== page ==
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posted on 13 December 2016

It's Starting To Look A Lot Like 1999

Written by , Clarity Financial

It is interesting to watch the excitement build around the market once again as we head into the New Year. There is an optimism rising the “new bull market" has finally arrived and we are set to start an unprecedented advance as the calendar turns.

Take a look:

You get the idea. And, as I showed last weekend, investor confidence is extremely high levels as well. But here is the latest from NAAIM which shows managers at a net 101% exposure.

naaim-exposure

See, it’s all good….for now.

If this market rally seems eerily familiar, it’s because it is. If fact, the backdrop of the rally reminds me much of what was happening in 1999.

1999

  • Fed was hiking rates as worries about inflationary pressures were present.

  • Economic growth was improving

  • Interest and inflation were rising

  • Earnings were rising through the use of “new metrics," share buybacks and an M&A spree. (Who can forget the market greats of Enron, Worldcom & Global Crossing)

  • Stock market was beginning to go parabolic as exuberance exploded in a “can’t lose market."

If you were around then, you will remember. The charts below show a comparison of GDP, Inflation, Interest Rates (10-year) and the S&P 500 between 1998-2002 (dashed lines) and 2014-Present (solid lines). The data is nominal and quarterly.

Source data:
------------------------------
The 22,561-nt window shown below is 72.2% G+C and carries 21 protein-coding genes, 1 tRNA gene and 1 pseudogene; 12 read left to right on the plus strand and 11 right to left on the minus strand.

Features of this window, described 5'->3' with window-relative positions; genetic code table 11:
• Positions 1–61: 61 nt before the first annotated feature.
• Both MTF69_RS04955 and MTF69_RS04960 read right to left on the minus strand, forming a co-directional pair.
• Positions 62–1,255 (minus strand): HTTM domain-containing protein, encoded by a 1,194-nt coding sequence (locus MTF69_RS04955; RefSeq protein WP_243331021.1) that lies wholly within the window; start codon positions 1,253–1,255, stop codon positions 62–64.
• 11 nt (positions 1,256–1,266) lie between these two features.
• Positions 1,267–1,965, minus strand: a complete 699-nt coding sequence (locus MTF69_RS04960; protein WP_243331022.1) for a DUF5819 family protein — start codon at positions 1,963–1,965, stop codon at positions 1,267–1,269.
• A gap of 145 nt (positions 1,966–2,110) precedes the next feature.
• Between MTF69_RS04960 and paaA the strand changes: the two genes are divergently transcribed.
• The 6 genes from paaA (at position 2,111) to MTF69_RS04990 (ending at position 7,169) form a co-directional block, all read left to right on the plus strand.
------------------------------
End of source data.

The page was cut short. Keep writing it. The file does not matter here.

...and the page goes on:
While inflation rates and GDP growth are substantially weaker than in 1998, the recent turn higher is similar to what we saw during that previous period. Notice in 2000, there was a spike higher in GDP which got the bulls all excited just before the recession took hold.

gdp-inflation-98

The same is true for interest rates which rose about 1.5% between 1998 and 2000. Rates then resumed their long-term downtrend in conjunction with the onset of a recession.

gdp-interestrates-98

Of course, as rates, inflation, and economic growth were rising by small amounts, investors pushed assets prices higher expecting the longest economic growth cycle on record to continue for another decade.

gdp-sp500-98-2

It didn’t.

The last chart gives a better comparison. I have combined interest rates, GDP, and inflation into a single “economic index" for both the 5-year period beginning in 1998 and 2014 to present. I then recalibrated the 2014 index and market to 1998 levels.

This is where it gets interesting. If you look at the chart you would quickly make the argument that we have 8-10 quarters ahead of us before a problem occurs. However, because we are running at HALF of the previous rate, there is substantially less room to fall before a recession sets in. In other words, in 1998, the economy had to decline from a 7.5% growth rate to hit recessionary levels.

economic-gauge-sp500-98scale

Considering we are at 2% today, the time to recession will be considerably shorter - like 2-4 quarters kind of short.

For the skeptics, here is the actual data graphed from 1997-2014. Stocks entered the melt-up phase as the “Bullish Mantra" changed from:

Lower rates and lower inflation is good for stocks

To:

Higher rates and higher inflation is good for stocks

sp500-1998-2014-gdp-inflation-rates-121016

The mantra of higher inflation and higher rates is good for stocks has once again returned as stocks enter their “melt-up" phase of the advance. As shown above, it wasn’t the case then and it likely won’t be the case now.

sp500-2013-present-gdp-inflation-rates-121016

While there is much hope the new President, and his newly minted cabinet, will “Make America Great Again," there can be a huge difference between expectations and reality. And, like in 1999, there is just the simple realization that eventually excesses will mean revert.

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